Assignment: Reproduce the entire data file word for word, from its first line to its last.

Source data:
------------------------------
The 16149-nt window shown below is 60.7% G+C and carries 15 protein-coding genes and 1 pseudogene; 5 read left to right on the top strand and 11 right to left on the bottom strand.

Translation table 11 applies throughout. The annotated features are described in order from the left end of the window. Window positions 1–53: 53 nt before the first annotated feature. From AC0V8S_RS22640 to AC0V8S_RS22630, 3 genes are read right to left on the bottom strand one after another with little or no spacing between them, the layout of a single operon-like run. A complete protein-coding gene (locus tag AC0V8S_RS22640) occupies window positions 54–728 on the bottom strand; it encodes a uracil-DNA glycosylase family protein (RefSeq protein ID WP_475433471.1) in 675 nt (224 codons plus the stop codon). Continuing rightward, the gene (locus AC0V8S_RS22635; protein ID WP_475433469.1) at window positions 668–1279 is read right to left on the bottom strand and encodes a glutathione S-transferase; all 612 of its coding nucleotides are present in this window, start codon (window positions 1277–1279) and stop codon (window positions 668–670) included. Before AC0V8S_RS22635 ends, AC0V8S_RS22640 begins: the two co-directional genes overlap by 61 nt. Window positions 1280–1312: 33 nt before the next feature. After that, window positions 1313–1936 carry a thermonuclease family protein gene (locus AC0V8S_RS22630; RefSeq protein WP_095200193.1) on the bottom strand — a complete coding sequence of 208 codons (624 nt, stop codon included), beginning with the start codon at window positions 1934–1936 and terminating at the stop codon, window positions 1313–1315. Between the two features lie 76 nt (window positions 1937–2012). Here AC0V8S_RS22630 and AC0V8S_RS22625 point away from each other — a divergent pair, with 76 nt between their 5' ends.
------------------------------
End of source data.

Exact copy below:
The 16149-nt window shown below is 60.7% G+C and carries 15 protein-coding genes and 1 pseudogene; 5 read left to right on the top strand and 11 right to left on the bottom strand.

Translation table 11 applies throughout. The annotated features are described in order from the left end of the window. Window positions 1–53: 53 nt before the first annotated feature. From AC0V8S_RS22640 to AC0V8S_RS22630, 3 genes are read right to left on the bottom strand one after another with little or no spacing between them, the layout of a single operon-like run. A complete protein-coding gene (locus tag AC0V8S_RS22640) occupies window positions 54–728 on the bottom strand; it encodes a uracil-DNA glycosylase family protein (RefSeq protein ID WP_475433471.1) in 675 nt (224 codons plus the stop codon). Continuing rightward, the gene (locus AC0V8S_RS22635; protein ID WP_475433469.1) at window positions 668–1279 is read right to left on the bottom strand and encodes a glutathione S-transferase; all 612 of its coding nucleotides are present in this window, start codon (window positions 1277–1279) and stop codon (window positions 668–670) included. Before AC0V8S_RS22635 ends, AC0V8S_RS22640 begins: the two co-directional genes overlap by 61 nt. Window positions 1280–1312: 33 nt before the next feature. After that, window positions 1313–1936 carry a thermonuclease family protein gene (locus AC0V8S_RS22630; RefSeq protein WP_095200193.1) on the bottom strand — a complete coding sequence of 208 codons (624 nt, stop codon included), beginning with the start codon at window positions 1934–1936 and terminating at the stop codon, window positions 1313–1315. Between the two features lie 76 nt (window positions 1937–2012). Here AC0V8S_RS22630 and AC0V8S_RS22625 point away from each other — a divergent pair, with 76 nt between their 5' ends.